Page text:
Why Does The Slav Squat?

Do people squat differently in certain parts of the world? More importantly: has Western culture rendered our calf muscles weak and ineffectual?
Young man squatting in a tunnel

Drop what you’re doing and squat low to the ground. Don’t overthink it — just drop your bum so it’s touching your ankles. This isn’t one of those chair squats you do at the gym or anything. Now, observe your heels. Are your feet flat on the ground, or are you balancing your entire weight on the balls of your feet? If you’ve managed to assume this stance without lifting your heels, congrats! You’ve mastered the Slav squat.

For reasons we’ll get into below, a lot of Westerners seem to be physically incapable of squatting like this without toppling over, and it’s actually to their detriment. But more than just a physiological test of hip flexion, the squat is also a cultural expression of how our muscle memory has adapted to the environment we’re used to.

The Slav Squat

In many non-Western cultures around the world, the deep squat is a default resting pose one can assume while eating, smoking a cigarette, taking a break or waiting on the street. Essentially, it’s a physically sensible position to assume whenever you need a break from standing and there’s no chair in sight. It’s more stable and comfortable than balancing on your toes, and it’s good for your mobility.

The Slav squat, as a concept, is only a few internet years old, however. It apparently originated on 4chan in 2012, and by 2014, “squatting Slav” was a notable search term on Google. A Romanian teenager created the popular Facebook page Squatting Slavs in Tracksuits, and the rest was history.

The “Why do Slavs squat” meme categorically features working-class men who appear to be loitering with beer bottles and cigarettes in tow, who are sometimes called gopniki (singular gopnik). The gopnik subculture took root among the lower-class youth of Moscow in the 1980s and 1990s, often in areas controlled by the local mafia.

Though gopnik has been partially reclaimed as a badge of ironic pride by the people it might potentially describe, calling someone a gopnik in Russia is not unlike calling someone “trailer trash” in the States.

The meme of the squatting Slav was mostly spread by other Slavs doing their best impression of the gopniki. Moreover, the meme began within the English-speaking internet and has mostly stayed there (which doesn’t exclude bilingual people from majority Slavic countries, by the way). And lastly, consider that the archetype of the “Slav” often ropes in people that are not necessarily ethnically Slavic.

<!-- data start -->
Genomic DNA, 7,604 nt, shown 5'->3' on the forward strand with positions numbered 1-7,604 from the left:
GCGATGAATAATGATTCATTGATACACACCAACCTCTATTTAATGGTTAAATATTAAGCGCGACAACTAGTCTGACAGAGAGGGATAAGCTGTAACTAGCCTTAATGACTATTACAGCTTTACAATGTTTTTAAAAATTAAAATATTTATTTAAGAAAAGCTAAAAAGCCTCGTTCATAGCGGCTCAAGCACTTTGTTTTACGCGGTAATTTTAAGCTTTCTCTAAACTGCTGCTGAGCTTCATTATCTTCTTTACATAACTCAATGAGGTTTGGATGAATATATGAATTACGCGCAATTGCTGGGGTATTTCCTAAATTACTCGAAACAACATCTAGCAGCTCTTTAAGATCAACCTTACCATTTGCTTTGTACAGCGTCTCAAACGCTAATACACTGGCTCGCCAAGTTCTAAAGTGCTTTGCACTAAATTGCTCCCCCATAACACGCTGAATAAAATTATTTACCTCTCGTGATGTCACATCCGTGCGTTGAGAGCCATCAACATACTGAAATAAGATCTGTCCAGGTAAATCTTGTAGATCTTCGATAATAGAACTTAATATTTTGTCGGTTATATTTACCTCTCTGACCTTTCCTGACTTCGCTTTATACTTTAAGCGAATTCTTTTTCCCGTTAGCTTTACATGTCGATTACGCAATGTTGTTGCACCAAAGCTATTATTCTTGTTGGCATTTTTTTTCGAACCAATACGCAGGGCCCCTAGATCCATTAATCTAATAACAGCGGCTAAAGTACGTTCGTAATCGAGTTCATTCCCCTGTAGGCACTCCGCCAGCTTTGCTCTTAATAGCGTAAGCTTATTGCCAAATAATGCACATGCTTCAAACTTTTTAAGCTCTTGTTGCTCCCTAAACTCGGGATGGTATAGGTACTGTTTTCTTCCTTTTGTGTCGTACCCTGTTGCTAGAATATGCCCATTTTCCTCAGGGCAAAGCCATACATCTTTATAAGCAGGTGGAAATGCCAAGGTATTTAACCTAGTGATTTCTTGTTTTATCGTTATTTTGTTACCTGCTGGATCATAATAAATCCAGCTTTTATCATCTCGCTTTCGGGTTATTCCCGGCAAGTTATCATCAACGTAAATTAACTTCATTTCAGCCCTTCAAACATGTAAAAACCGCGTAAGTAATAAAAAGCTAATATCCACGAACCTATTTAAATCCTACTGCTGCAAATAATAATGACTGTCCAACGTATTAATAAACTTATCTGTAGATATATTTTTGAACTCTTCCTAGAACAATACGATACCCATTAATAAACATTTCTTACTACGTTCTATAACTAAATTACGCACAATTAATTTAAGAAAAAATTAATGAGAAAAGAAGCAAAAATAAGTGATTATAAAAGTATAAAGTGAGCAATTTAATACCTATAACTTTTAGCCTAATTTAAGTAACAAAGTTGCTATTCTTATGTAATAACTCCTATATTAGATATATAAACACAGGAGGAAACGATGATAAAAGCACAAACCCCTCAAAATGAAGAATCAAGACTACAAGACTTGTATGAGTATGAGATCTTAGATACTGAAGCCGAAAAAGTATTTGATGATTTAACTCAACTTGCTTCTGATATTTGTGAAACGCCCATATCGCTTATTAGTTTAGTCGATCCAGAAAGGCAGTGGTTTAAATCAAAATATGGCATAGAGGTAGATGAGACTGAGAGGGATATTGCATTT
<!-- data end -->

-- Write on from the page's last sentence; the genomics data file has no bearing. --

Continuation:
The deep squat is also something you’ll find in many other parts of the world besides Eastern Europe, such as Asia and sub-Saharan Africa. This is especially common in countries that use squat toilets, as well as places where you might not necessarily always have a public bench handy to rest without getting dirty.

Though the deep squat comes naturally to people who grow up in these regions and is not necessarily seen as a class issue in all of these countries, there’s definitely something to be said for why Westerners abandoned the squat in the first place (hint: it was partially because they decided squatting seemed “uncivilized”). It’s not uncommon to see businessmen in China squatting and negotiating a deal, and Singapore’s Prime Minister Lee Hsien Loong was famously pictured in a deep squat on the White House lawn. The concept of the Slav squat is not only more “meme” than “cultural fact,” but it’s also usually visually represented on the internet by working-class men.

No matter which region you attribute it to, the flat-heeled squat is a superior position for the human anatomy. According to physical therapist Bryan Ausinheiler, the deep squat is more stable due to the low center of gravity — not to mention comfortable. It also requires triple flexion at the hips, knees and ankles, and it’s particularly this calf or ankle flexibility that can make or break one’s ability to deep squat.

As a matter of fact, young children naturally have this flexibility — but it’s one of those “use it or lose it” things as we get older.

Additionally, the human body is better-designed for a squat pan toilet than a seated toilet. Deep-squatting straightens out the anorectal angle, which requires less, uh, pooping strain. One would imagine this is how our hunter-gatherer ancestors did it, and Western inventions like the Squatty Potty are now trying to make up for centuries of poorly postured pooping.

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